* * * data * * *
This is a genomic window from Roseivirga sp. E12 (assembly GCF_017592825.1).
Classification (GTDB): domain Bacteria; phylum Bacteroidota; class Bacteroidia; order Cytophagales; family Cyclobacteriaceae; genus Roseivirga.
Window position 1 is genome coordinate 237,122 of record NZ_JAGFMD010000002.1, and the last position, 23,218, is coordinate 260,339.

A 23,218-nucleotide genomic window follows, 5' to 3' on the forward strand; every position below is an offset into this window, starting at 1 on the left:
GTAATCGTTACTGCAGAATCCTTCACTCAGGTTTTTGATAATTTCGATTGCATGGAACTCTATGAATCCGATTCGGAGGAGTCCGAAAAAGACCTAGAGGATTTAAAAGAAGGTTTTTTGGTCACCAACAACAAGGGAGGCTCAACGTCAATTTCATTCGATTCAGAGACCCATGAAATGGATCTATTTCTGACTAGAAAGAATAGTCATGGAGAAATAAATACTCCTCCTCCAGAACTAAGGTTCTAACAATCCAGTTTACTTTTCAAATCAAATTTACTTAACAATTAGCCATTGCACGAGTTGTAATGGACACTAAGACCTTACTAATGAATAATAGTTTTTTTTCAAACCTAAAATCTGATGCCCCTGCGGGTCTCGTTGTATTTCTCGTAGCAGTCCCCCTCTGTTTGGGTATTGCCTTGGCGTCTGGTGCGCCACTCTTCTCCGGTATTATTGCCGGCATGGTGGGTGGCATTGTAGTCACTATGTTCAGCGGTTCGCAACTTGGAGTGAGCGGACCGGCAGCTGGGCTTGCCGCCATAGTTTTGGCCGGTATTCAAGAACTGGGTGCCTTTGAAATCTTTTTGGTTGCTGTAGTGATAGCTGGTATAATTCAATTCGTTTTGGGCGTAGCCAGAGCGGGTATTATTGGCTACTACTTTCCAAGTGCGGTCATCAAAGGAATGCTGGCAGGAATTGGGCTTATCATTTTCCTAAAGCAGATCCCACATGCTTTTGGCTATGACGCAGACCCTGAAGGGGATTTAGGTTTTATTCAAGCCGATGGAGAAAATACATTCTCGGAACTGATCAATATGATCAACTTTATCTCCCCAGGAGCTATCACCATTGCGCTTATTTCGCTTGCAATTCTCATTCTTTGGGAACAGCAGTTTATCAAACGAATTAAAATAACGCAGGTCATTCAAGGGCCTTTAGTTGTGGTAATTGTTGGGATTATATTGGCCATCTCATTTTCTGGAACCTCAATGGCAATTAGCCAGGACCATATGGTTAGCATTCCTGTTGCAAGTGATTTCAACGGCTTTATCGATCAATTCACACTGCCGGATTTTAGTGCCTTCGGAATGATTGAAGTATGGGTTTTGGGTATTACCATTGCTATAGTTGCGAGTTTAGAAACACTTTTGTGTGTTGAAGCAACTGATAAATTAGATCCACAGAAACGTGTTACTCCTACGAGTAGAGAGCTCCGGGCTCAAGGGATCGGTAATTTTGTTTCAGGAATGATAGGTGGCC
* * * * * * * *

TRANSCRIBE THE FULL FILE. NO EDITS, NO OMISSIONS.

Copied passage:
This is a genomic window from Roseivirga sp. E12 (assembly GCF_017592825.1).
Classification (GTDB): domain Bacteria; phylum Bacteroidota; class Bacteroidia; order Cytophagales; family Cyclobacteriaceae; genus Roseivirga.
Window position 1 is genome coordinate 237,122 of record NZ_JAGFMD010000002.1, and the last position, 23,218, is coordinate 260,339.

A 23,218-nucleotide genomic window follows, 5' to 3' on the forward strand; every position below is an offset into this window, starting at 1 on the left:
GTAATCGTTACTGCAGAATCCTTCACTCAGGTTTTTGATAATTTCGATTGCATGGAACTCTATGAATCCGATTCGGAGGAGTCCGAAAAAGACCTAGAGGATTTAAAAGAAGGTTTTTTGGTCACCAACAACAAGGGAGGCTCAACGTCAATTTCATTCGATTCAGAGACCCATGAAATGGATCTATTTCTGACTAGAAAGAATAGTCATGGAGAAATAAATACTCCTCCTCCAGAACTAAGGTTCTAACAATCCAGTTTACTTTTCAAATCAAATTTACTTAACAATTAGCCATTGCACGAGTTGTAATGGACACTAAGACCTTACTAATGAATAATAGTTTTTTTTCAAACCTAAAATCTGATGCCCCTGCGGGTCTCGTTGTATTTCTCGTAGCAGTCCCCCTCTGTTTGGGTATTGCCTTGGCGTCTGGTGCGCCACTCTTCTCCGGTATTATTGCCGGCATGGTGGGTGGCATTGTAGTCACTATGTTCAGCGGTTCGCAACTTGGAGTGAGCGGACCGGCAGCTGGGCTTGCCGCCATAGTTTTGGCCGGTATTCAAGAACTGGGTGCCTTTGAAATCTTTTTGGTTGCTGTAGTGATAGCTGGTATAATTCAATTCGTTTTGGGCGTAGCCAGAGCGGGTATTATTGGCTACTACTTTCCAAGTGCGGTCATCAAAGGAATGCTGGCAGGAATTGGGCTTATCATTTTCCTAAAGCAGATCCCACATGCTTTTGGCTATGACGCAGACCCTGAAGGGGATTTAGGTTTTATTCAAGCCGATGGAGAAAATACATTCTCGGAACTGATCAATATGATCAACTTTATCTCCCCAGGAGCTATCACCATTGCGCTTATTTCGCTTGCAATTCTCATTCTTTGGGAACAGCAGTTTATCAAACGAATTAAAATAACGCAGGTCATTCAAGGGCCTTTAGTTGTGGTAATTGTTGGGATTATATTGGCCATCTCATTTTCTGGAACCTCAATGGCAATTAGCCAGGACCATATGGTTAGCATTCCTGTTGCAAGTGATTTCAACGGCTTTATCGATCAATTCACACTGCCGGATTTTAGTGCCTTCGGAATGATTGAAGTATGGGTTTTGGGTATTACCATTGCTATAGTTGCGAGTTTAGAAACACTTTTGTGTGTTGAAGCAACTGATAAATTAGATCCACAGAAACGTGTTACTCCTACGAGTAGAGAGCTCCGGGCTCAAGGGATCGGTAATTTTGTTTCAGGAATGATAGGTGGCC